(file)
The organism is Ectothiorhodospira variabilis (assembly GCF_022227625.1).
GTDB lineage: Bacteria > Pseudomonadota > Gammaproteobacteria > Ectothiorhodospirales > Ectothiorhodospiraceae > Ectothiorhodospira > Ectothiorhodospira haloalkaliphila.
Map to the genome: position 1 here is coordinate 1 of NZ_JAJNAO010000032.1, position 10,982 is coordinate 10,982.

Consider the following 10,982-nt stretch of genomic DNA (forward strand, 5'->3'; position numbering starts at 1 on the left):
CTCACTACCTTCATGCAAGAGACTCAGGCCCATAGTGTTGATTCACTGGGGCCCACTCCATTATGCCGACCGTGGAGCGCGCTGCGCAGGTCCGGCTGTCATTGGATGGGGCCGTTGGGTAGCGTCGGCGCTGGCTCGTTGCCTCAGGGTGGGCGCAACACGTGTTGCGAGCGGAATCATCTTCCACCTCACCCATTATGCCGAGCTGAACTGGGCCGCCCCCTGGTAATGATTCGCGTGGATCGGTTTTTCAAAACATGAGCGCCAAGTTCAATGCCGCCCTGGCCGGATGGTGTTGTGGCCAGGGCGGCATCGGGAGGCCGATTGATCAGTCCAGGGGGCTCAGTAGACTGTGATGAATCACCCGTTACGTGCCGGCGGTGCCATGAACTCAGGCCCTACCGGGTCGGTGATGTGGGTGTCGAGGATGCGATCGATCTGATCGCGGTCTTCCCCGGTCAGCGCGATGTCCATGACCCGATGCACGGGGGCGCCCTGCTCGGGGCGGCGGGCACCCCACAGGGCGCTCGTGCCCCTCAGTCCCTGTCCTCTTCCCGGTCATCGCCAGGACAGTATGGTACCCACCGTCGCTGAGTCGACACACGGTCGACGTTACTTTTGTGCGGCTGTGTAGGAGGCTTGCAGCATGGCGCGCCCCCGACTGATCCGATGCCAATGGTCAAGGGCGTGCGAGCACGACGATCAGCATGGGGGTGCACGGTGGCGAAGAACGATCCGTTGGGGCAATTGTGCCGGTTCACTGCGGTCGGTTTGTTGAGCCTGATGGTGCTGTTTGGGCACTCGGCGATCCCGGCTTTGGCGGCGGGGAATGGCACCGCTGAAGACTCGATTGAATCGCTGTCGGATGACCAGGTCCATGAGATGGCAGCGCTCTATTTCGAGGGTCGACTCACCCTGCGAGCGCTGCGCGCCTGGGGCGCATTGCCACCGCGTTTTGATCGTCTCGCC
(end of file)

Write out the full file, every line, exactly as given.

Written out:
The organism is Ectothiorhodospira variabilis (assembly GCF_022227625.1).
GTDB lineage: Bacteria > Pseudomonadota > Gammaproteobacteria > Ectothiorhodospirales > Ectothiorhodospiraceae > Ectothiorhodospira > Ectothiorhodospira haloalkaliphila.
Map to the genome: position 1 here is coordinate 1 of NZ_JAJNAO010000032.1, position 10,982 is coordinate 10,982.

Consider the following 10,982-nt stretch of genomic DNA (forward strand, 5'->3'; position numbering starts at 1 on the left):
CTCACTACCTTCATGCAAGAGACTCAGGCCCATAGTGTTGATTCACTGGGGCCCACTCCATTATGCCGACCGTGGAGCGCGCTGCGCAGGTCCGGCTGTCATTGGATGGGGCCGTTGGGTAGCGTCGGCGCTGGCTCGTTGCCTCAGGGTGGGCGCAACACGTGTTGCGAGCGGAATCATCTTCCACCTCACCCATTATGCCGAGCTGAACTGGGCCGCCCCCTGGTAATGATTCGCGTGGATCGGTTTTTCAAAACATGAGCGCCAAGTTCAATGCCGCCCTGGCCGGATGGTGTTGTGGCCAGGGCGGCATCGGGAGGCCGATTGATCAGTCCAGGGGGCTCAGTAGACTGTGATGAATCACCCGTTACGTGCCGGCGGTGCCATGAACTCAGGCCCTACCGGGTCGGTGATGTGGGTGTCGAGGATGCGATCGATCTGATCGCGGTCTTCCCCGGTCAGCGCGATGTCCATGACCCGATGCACGGGGGCGCCCTGCTCGGGGCGGCGGGCACCCCACAGGGCGCTCGTGCCCCTCAGTCCCTGTCCTCTTCCCGGTCATCGCCAGGACAGTATGGTACCCACCGTCGCTGAGTCGACACACGGTCGACGTTACTTTTGTGCGGCTGTGTAGGAGGCTTGCAGCATGGCGCGCCCCCGACTGATCCGATGCCAATGGTCAAGGGCGTGCGAGCACGACGATCAGCATGGGGGTGCACGGTGGCGAAGAACGATCCGTTGGGGCAATTGTGCCGGTTCACTGCGGTCGGTTTGTTGAGCCTGATGGTGCTGTTTGGGCACTCGGCGATCCCGGCTTTGGCGGCGGGGAATGGCACCGCTGAAGACTCGATTGAATCGCTGTCGGATGACCAGGTCCATGAGATGGCAGCGCTCTATTTCGAGGGTCGACTCACCCTGCGAGCGCTGCGCGCCTGGGGCGCATTGCCACCGCGTTTTGATCGTCTCGCC